By Julie Hunter
Women's Services Inc.
A not so funny thing happened to me this summer. I turned fifty. And unlike some of those Instagram #fitfab50 women you see, I was not feeling fit or fabulous. In fact, I was feeling pretty crappy about myself and I went into a funk, big time.
For someone who was raised by an intelligent, strong and empowered woman who treated compliments on her daughter’s physical appearance with disdain and who instilled in me the importance and value of my brainpower, how could I be feeling so bad about something so superficial as my aging visage? Who was this woman and what had she done to the smart, confident daughter my mother raised? And the fact that I consider myself a feminist just added to the insult of my perceived injury. It felt wrong on so many levels and I couldn’t make sense of it or pull myself out of the funk so I went all in and just wallowed in it. It wasn’t pretty, pun intended.
Then this happened. A man I had never met told me I was beautiful and congratulated my husband on marrying so well. And for a moment that compliment made me feel good about myself again, which then made me mad. Then this happened. I decided to stop coloring my gray hairs and aside from the horror of the women at the hair salon, the response that annoyed me the most was “what does your husband think about that?” Say what? I assure you no one has ever asked me what I thought about my husband going bald. And just like that I was out of my funk.
Aging isn’t easy on anyone, but there is a well-known social phenomenon called Invisible Woman Syndrome that can make it particularly hard on women. The feeling of not being seen is often acutely felt by middle-age women. At the half century mark, men are typically viewed as being at the zenith of their professional and personal lives, often leading organizations and companies and are viewed as accomplished and experienced. This is in contrast to women whose main stock in trade is assumed to be their physical appearance, which we’re sold and told should be youthful and appealing to the male gaze.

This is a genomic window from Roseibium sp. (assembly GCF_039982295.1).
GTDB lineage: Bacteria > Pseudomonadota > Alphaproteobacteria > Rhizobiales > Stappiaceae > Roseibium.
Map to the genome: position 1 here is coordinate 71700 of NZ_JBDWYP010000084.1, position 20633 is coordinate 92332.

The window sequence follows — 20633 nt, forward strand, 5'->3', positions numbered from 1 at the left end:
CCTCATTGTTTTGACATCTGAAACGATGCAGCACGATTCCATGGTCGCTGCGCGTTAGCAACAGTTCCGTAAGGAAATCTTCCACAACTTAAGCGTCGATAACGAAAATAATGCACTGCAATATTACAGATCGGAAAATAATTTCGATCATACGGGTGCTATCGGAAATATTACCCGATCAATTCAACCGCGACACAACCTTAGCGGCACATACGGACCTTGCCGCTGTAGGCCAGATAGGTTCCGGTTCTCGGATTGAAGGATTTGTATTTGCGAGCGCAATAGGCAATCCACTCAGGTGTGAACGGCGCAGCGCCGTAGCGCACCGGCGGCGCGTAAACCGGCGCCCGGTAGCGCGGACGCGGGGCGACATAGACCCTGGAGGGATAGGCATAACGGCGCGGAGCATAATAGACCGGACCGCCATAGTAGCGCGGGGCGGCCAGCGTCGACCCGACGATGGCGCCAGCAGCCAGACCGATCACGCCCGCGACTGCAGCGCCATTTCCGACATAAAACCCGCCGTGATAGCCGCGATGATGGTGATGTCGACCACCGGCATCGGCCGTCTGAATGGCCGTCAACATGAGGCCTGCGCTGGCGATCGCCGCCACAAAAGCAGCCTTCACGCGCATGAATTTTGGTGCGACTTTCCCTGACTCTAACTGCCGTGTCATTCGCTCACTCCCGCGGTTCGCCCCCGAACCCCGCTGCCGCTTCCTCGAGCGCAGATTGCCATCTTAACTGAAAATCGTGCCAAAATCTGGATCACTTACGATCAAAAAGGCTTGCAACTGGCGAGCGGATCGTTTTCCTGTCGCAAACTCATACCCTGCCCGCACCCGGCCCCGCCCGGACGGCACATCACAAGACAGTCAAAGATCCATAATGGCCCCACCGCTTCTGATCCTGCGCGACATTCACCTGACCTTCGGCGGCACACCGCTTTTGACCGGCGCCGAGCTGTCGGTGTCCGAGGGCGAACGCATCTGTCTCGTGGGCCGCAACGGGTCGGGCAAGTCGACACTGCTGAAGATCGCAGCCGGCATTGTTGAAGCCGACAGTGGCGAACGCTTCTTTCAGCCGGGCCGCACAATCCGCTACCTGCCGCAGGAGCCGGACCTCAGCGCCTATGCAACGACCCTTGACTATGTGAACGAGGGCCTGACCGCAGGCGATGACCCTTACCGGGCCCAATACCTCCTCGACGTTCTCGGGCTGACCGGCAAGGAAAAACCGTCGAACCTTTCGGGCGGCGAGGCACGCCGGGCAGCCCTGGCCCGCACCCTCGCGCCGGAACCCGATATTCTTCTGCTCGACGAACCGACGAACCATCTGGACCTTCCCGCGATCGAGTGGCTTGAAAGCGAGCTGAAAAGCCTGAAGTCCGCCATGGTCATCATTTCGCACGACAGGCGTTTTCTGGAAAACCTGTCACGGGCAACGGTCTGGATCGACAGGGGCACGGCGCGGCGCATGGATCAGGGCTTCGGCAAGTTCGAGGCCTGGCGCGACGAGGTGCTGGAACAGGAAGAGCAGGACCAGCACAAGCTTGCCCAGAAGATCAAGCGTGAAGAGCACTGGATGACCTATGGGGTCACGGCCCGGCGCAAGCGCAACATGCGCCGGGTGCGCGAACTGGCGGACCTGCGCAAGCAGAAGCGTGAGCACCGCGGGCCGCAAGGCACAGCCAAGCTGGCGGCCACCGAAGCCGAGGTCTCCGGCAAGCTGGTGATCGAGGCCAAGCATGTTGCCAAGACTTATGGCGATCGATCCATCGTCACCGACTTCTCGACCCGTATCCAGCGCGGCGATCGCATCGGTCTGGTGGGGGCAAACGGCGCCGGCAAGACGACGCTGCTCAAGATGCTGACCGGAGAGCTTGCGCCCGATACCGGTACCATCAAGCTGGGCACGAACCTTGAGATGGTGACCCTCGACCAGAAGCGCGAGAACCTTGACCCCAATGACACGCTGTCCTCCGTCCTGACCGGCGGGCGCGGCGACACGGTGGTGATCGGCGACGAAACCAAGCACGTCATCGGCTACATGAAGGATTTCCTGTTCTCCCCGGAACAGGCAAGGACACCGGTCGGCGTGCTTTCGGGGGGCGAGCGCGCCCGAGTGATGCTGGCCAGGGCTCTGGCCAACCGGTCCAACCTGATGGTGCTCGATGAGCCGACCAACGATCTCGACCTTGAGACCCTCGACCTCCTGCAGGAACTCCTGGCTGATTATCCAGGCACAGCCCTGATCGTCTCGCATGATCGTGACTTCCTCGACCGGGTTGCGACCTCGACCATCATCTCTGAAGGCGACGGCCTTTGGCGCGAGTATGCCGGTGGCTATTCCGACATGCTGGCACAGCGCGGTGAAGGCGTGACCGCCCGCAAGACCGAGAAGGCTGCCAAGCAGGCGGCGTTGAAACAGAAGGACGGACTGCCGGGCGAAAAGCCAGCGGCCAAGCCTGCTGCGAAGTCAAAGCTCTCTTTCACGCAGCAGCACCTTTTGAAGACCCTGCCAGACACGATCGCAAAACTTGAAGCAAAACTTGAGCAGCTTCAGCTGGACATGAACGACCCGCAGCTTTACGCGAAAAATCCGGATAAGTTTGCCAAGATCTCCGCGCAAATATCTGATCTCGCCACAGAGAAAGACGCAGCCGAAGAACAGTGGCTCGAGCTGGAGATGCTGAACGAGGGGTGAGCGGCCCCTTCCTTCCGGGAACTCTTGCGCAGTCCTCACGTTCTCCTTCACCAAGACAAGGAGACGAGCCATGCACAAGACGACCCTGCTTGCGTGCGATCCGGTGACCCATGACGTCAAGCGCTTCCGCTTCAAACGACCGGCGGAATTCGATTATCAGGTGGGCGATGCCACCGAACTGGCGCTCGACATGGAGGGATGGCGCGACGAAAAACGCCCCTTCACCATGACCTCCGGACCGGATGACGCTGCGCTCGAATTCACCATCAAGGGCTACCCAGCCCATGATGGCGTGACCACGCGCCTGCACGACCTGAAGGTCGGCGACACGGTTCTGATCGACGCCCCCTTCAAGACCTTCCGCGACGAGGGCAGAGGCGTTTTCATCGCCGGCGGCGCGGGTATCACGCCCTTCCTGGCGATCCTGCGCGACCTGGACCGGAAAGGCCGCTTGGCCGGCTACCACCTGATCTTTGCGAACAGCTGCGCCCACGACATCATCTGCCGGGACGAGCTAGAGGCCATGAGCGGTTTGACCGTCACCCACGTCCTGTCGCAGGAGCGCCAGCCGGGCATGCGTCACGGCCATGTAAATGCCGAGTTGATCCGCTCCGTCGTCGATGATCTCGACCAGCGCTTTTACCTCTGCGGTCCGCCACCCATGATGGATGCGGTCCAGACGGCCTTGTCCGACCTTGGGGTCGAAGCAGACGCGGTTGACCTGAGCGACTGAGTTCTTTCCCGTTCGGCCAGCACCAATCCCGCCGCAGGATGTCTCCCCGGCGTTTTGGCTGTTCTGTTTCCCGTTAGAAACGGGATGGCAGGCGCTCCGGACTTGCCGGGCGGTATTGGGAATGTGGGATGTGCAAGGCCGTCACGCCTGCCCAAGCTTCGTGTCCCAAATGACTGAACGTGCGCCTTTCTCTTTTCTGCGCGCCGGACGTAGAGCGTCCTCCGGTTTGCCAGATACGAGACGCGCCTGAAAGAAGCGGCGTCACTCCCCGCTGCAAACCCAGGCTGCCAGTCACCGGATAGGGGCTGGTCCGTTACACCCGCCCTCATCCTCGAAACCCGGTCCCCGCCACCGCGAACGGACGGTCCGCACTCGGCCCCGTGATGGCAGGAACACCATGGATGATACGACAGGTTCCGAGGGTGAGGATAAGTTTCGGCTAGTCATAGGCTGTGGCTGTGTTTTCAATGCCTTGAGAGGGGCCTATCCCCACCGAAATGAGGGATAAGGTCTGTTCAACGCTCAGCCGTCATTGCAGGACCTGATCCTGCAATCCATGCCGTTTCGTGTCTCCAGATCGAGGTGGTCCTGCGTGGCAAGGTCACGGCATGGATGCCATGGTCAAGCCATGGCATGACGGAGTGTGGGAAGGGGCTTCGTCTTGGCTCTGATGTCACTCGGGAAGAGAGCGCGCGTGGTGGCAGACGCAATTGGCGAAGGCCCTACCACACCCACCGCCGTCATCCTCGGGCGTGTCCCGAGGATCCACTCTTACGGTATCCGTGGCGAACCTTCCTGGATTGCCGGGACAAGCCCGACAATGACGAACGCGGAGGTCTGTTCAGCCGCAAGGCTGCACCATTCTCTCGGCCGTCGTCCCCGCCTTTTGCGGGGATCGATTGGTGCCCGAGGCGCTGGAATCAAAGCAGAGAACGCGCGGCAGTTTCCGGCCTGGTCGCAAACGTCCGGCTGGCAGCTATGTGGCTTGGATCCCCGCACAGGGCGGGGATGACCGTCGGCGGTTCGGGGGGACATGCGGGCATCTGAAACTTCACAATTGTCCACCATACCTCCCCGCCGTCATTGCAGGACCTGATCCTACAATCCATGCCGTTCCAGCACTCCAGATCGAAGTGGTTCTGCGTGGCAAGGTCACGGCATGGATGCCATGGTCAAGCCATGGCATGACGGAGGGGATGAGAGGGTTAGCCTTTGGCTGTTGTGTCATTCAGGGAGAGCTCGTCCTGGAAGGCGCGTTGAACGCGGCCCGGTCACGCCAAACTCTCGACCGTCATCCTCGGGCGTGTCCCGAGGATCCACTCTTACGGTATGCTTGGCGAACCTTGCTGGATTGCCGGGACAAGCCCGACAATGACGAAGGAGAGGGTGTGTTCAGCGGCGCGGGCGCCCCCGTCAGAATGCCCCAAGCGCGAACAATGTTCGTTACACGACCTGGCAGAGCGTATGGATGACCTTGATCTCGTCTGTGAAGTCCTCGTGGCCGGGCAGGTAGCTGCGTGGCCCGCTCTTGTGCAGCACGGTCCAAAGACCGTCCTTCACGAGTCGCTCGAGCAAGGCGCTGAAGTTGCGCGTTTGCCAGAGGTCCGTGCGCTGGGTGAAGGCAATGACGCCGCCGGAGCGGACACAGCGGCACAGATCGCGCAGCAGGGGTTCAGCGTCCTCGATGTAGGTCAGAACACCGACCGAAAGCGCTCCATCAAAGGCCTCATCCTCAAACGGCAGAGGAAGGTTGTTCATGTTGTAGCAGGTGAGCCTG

A survey that studied 2,000 women revealed that by the time they reach the age of 51, many women believed they had become invisible to men. Only 15% of the women felt that they had high or very high confidence in ANY area of their lives and 46% thought no one understood or addressed what aging and older women go through.
Be it the maturation of our physical features, an empty nest, or being ignored or overlooked in public and social settings, there is an overwhelming feeling of being invisible and irrelevant for many women over 50. But here’s the kicker, the invisibility and irrelevance that these women feel, is actually backed up by numbers, actually one number, 49.
It turns out that lots of data, including metrics on health, employment, assets, domestic violence, and sexual abuse stop at age 49. The explanation for this limited age framework is that it stems from a focus on women of reproductive age.
At this intersection of middle age, sexism and ageism are parallel roads that many suggest disproportionately impact women. Studies reveal that women today strive to achieve aesthetic ideals because they recognize the correlation between beauty and social standing. According to Dr. Vivian Diller's book Face It: What Women Really Feel as their Looks Change and What to Do About It, "most women agree, reporting that good looks continue to be associated with respect, legitimacy, and power in their relationships." In the business world, hiring, evaluations and promotions based on physical appearance push women to place the importance of beauty above that of their work and skills.
In a recent study entitled Is it Harder for Older Workers to Find Jobs? researchers from The National Bureau of Economic Research reported that “physical appearance matters more for women” since “age detracts more from physical appearance for women than for men.” But does our physical appearance really matter more?
As I sat and watched the Emmy awards last month, I did what I invariably do when I watch things like this. I look at the women in attendance that are my age and compare my aging process to theirs. How well did I stack up? Now it hardly seems fair that this happens to be Nicole Kidman and Cindy Crawford, but as I sat there, I was reminded of a quote by Iyanla Vanzant. “Comparison is an act of violence against the self.” As an anti-violence advocate the irony is not lost on me. The work I do needs to start with me. And so it will.